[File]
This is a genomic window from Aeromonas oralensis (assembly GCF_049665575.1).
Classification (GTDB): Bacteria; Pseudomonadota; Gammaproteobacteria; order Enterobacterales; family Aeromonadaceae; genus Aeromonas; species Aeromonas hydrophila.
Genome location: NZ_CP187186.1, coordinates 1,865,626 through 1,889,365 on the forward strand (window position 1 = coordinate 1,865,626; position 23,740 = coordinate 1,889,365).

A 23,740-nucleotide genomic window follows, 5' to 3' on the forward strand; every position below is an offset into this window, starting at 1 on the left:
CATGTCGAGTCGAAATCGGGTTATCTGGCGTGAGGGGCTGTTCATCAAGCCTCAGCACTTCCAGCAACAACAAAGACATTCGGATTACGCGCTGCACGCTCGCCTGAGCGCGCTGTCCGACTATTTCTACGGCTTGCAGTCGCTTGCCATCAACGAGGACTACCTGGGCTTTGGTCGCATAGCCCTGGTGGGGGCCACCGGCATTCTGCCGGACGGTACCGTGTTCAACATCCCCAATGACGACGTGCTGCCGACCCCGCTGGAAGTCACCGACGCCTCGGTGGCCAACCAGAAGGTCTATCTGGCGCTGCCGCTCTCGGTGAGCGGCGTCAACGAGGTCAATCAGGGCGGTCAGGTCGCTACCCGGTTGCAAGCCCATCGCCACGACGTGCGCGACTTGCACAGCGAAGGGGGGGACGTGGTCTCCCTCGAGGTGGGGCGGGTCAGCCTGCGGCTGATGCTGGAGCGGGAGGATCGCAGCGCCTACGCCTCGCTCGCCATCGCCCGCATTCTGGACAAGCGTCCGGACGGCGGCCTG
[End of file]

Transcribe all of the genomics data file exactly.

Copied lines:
This is a genomic window from Aeromonas oralensis (assembly GCF_049665575.1).
Classification (GTDB): Bacteria; Pseudomonadota; Gammaproteobacteria; order Enterobacterales; family Aeromonadaceae; genus Aeromonas; species Aeromonas hydrophila.
Genome location: NZ_CP187186.1, coordinates 1,865,626 through 1,889,365 on the forward strand (window position 1 = coordinate 1,865,626; position 23,740 = coordinate 1,889,365).

A 23,740-nucleotide genomic window follows, 5' to 3' on the forward strand; every position below is an offset into this window, starting at 1 on the left:
CATGTCGAGTCGAAATCGGGTTATCTGGCGTGAGGGGCTGTTCATCAAGCCTCAGCACTTCCAGCAACAACAAAGACATTCGGATTACGCGCTGCACGCTCGCCTGAGCGCGCTGTCCGACTATTTCTACGGCTTGCAGTCGCTTGCCATCAACGAGGACTACCTGGGCTTTGGTCGCATAGCCCTGGTGGGGGCCACCGGCATTCTGCCGGACGGTACCGTGTTCAACATCCCCAATGACGACGTGCTGCCGACCCCGCTGGAAGTCACCGACGCCTCGGTGGCCAACCAGAAGGTCTATCTGGCGCTGCCGCTCTCGGTGAGCGGCGTCAACGAGGTCAATCAGGGCGGTCAGGTCGCTACCCGGTTGCAAGCCCATCGCCACGACGTGCGCGACTTGCACAGCGAAGGGGGGGACGTGGTCTCCCTCGAGGTGGGGCGGGTCAGCCTGCGGCTGATGCTGGAGCGGGAGGATCGCAGCGCCTACGCCTCGCTCGCCATCGCCCGCATTCTGGACAAGCGTCCGGACGGCGGCCTG